You may add your comments and your location at the end of the survey. We are grateful for any comments, suggestions or criticisms. Thank you for participating and have fun completing the survey.

Alternative ERI – The slightly different survey on UPS´employee relations.

The “Low Information” Union Member

   The Hypocrites Handbook  Have you ever noticed that the “Low Information” voter tends to go hand in hand with the “Low Information” union member? Many of our Teamsters simply don’t care where their benefits or job security come from. They have the “feeling” that they are simply entitled to what they have for employment, and that they need not put any effort or thought into the “how and why and who”, that is involved with the care and feeding of their family. It’s basically the lazy way out. Since they can make the assumption they’d have these benefits anyway, they can make the assumption they don’t have to be involved with the negotiation process, or the union that negotiates for them.
     As stewards we watch how these people never get involved, bad mouth the union as a bunch of crooks, until they do something that gets them terminated. Suddenly they are the Union’s best buddy. The hypocrisy of these people is obvious when, upon the resolution of their case, they return to being the “low information” Union member they were before. 
     Somehow they have come to the conclusion that it is the steward’s and the union’s obligation to baby them. The steward somehow is obligated to see to it that the company stays off their ass. Of course the minute they disagree with anything, (usually without any information), they think they have the right to confront and belittle the steward and/or the union. 
     It’s amazing to me that the most anti-union members, are also down right stupid when it comes to where their livelihood comes from and what their dues pay for. They are also the people that are the most likely to be fired, I feel, because they are basically dishonest and are generally to stupid to know when something is wrong. I feel it’s because they think they are owed a living, and that everyone else was put on this earth to take care of them. 
     I have watched from a political standpoint as well. These same selfish bastards are the first ones on welfare, the first ones on unemployment, the first ones on medicare, the first ones to demand their pension, and the most vocal about how bad their “Union job” is. They continually bite the hand that feeds them. They bad mouth the organizations that fight the corporations, that keep them from becoming slave labor, without health care, without retirement, without pensions, etc.
It’s obvious they think with another part of their anatomy, not with their brain! 
                        “Low Information” Union Member= Self Serving Hypocrite.  

Unions Must Attract the Young and Hip—or Become Obsolete

Our mental images of labor seem so out of date.

More to the point, they might actually hurt efforts at union growth. When forced to conjure up an image of workers, the average American thinks of burly, middle-aged blue-collar workers: auto, mine or longshore workers circa 1950.

But today’s typical union member is more educated, more female and less white than at any time in American history. This diversity is a strength we should  celebrate and make known.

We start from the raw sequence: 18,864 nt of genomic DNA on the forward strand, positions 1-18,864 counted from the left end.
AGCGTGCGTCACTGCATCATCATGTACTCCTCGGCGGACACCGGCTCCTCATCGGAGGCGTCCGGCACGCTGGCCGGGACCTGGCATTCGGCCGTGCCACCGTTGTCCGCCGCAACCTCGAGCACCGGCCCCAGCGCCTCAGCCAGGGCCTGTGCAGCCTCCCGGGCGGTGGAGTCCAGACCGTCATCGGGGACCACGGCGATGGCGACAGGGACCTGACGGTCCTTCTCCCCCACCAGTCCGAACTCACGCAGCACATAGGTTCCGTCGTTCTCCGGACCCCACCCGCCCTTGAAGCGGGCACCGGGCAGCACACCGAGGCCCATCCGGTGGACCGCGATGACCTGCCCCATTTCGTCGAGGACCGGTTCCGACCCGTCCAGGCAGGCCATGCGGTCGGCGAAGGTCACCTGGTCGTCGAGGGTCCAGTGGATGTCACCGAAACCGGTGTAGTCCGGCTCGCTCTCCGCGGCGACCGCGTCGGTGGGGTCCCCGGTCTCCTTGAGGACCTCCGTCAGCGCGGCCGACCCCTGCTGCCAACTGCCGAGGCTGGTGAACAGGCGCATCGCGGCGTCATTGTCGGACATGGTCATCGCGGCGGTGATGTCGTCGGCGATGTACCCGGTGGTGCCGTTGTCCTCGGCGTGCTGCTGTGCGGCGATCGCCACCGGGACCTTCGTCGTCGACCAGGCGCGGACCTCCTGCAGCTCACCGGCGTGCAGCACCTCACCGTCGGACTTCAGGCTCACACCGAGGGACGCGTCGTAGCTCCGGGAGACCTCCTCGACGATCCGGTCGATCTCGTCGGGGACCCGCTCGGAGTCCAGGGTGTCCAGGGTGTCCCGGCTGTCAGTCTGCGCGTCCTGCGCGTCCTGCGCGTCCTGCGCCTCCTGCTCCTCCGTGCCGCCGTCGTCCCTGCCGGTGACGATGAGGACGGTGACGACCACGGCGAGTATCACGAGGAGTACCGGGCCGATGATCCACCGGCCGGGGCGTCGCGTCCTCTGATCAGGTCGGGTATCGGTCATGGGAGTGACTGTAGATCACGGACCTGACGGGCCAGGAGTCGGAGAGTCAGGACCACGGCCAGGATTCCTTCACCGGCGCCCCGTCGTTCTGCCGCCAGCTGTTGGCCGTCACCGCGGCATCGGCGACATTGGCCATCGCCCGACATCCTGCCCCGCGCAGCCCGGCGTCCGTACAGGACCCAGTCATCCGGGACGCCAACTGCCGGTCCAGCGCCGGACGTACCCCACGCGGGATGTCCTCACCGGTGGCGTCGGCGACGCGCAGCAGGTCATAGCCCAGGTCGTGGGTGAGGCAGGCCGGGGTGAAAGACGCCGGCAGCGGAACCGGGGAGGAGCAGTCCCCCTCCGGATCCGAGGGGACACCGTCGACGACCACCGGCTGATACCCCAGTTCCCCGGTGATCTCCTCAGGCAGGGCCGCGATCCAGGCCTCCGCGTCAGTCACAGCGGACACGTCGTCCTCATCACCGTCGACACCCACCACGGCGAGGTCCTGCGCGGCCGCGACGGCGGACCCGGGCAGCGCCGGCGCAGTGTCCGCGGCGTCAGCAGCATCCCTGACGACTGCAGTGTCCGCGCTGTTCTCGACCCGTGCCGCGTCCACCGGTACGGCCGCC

As David Moberg detailed in a recent study by the Center for Labor and Policy Research reported that today white men make up only 38% of union members. The report went on to say that

Union workers, like the rest of the workforce, are now almost half women, older, more educated, and more racially and ethnically diverse….In the next decade, the rise of women to majority status in the labor movement and the likely continued influx of racial and ethnic minorities into unions are likely to be among the most important developments for organized labor.

The crucial question is, how will organized labor deal with these demographic changes?

One change that is important and missing from current discussions about the fate of organized labor movement is age. The union movement in America is aging fast, and not bringing new, younger members into the fold in sufficient numbers to rejuvenate itself.

Are we only a few years away from a union movemen that looks like an AARP meeting?

More importantly, support for unions has been declining in the public. Many young people do not see the value of unions, thinking of them as quaint but ineffective relics of the liberal past. Unions need to find ways to reach out to young Americans and connect with them if the movement is going to have a real chance at surviving into the 21st century.

There are many critical issues labor needs to deal with, but getting support from the youth of America must not be ignored. In recent years, business has learned the value of culture, hiring consultants to use social media and develop a cultural brand.

President Obama’s election shows the power of mobilize twenty-somethings around an idea or brand. Imagine if organized labor could tap into youth culture, making unions hip the same way Obama’s handlers made him hip! Well, a man can dream.

Richard Greenwald

Which One of You is the Steward of the Future?

   Stewards of the future?  With the retirement of so many looming, many of our stewards, and activist members, will be moving on to greener, (as opposed to browner), pastures. We have many drivers with long histories of experience driving for the big brown giant, and also riding the horses in the Teamsters Union. Many of them have been responsible for the day to day contractual decisions the average driver lives by.
     The push for nine-five language was pushed by today’s steward. The optional holiday was pushed by today’s stewards. The eight hour request was pushed by today’s stewards.